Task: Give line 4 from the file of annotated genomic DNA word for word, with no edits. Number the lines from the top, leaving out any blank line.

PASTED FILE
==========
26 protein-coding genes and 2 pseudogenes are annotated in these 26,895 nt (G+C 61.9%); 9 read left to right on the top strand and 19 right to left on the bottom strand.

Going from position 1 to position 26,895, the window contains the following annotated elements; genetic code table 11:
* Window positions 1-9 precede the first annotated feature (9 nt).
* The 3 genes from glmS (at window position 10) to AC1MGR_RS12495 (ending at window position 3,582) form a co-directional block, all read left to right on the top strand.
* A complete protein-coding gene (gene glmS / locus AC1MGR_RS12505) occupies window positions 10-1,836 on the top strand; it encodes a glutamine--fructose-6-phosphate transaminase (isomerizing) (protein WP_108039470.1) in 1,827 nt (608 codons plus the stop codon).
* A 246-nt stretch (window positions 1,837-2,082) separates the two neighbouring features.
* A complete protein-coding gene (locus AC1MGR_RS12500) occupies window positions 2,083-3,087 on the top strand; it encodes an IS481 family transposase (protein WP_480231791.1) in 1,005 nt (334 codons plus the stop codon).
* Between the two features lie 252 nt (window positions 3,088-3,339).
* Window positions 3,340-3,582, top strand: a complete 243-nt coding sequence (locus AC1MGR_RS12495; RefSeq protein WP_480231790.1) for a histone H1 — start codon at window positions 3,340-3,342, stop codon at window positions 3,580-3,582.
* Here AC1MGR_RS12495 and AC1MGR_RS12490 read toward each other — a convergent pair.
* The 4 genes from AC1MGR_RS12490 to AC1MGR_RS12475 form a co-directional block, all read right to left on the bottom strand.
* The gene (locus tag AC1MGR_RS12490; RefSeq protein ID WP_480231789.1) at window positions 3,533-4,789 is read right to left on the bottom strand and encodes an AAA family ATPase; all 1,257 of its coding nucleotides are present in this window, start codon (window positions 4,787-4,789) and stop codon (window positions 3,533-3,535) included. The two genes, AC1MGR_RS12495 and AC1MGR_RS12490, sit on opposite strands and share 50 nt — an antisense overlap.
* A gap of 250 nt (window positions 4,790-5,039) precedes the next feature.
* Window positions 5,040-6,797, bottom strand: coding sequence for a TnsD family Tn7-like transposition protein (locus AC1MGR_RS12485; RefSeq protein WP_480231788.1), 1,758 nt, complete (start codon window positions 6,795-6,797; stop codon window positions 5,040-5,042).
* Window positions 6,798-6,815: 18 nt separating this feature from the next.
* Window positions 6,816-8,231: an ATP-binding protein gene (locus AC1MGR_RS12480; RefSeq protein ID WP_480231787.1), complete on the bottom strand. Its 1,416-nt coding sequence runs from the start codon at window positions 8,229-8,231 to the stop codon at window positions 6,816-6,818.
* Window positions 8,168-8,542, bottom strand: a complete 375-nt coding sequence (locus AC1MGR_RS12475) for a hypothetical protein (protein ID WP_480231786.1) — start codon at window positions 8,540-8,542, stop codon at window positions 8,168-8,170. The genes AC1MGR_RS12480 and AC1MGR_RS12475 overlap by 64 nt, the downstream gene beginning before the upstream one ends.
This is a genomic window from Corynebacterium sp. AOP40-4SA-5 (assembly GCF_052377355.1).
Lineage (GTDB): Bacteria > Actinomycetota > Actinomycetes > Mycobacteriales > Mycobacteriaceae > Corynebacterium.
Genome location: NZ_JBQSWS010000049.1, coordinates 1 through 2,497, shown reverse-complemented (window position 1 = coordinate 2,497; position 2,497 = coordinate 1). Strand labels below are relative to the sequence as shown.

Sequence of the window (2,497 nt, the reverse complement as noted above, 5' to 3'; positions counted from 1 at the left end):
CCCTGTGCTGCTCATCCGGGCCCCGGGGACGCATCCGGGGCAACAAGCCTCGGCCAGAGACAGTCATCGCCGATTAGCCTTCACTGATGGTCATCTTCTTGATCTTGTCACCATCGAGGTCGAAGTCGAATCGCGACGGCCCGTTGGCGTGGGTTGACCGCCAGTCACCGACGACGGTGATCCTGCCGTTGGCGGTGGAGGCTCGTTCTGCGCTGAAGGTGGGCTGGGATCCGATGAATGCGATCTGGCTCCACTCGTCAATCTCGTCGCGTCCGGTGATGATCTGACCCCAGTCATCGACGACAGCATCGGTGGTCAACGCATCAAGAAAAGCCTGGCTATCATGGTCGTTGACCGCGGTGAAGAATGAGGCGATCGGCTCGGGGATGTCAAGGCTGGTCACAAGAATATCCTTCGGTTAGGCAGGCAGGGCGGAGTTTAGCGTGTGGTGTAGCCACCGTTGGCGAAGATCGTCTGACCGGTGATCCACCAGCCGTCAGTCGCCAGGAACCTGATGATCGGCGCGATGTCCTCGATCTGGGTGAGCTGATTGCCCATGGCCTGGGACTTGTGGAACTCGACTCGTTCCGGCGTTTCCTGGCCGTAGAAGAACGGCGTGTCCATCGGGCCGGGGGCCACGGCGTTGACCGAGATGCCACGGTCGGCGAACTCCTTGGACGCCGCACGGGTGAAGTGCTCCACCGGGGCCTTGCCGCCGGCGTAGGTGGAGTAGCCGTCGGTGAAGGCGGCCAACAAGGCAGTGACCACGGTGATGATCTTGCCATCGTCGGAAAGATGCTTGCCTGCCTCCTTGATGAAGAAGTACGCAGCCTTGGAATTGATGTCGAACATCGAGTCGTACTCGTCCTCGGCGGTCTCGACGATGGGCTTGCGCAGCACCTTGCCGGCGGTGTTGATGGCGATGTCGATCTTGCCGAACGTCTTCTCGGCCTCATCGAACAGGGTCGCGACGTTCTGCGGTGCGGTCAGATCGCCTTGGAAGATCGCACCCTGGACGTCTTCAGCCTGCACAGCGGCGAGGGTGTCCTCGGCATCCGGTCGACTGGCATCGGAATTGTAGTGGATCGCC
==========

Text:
* The 3 genes from glmS (at window position 10) to AC1MGR_RS12495 (ending at window position 3,582) form a co-directional block, all read left to right on the top strand.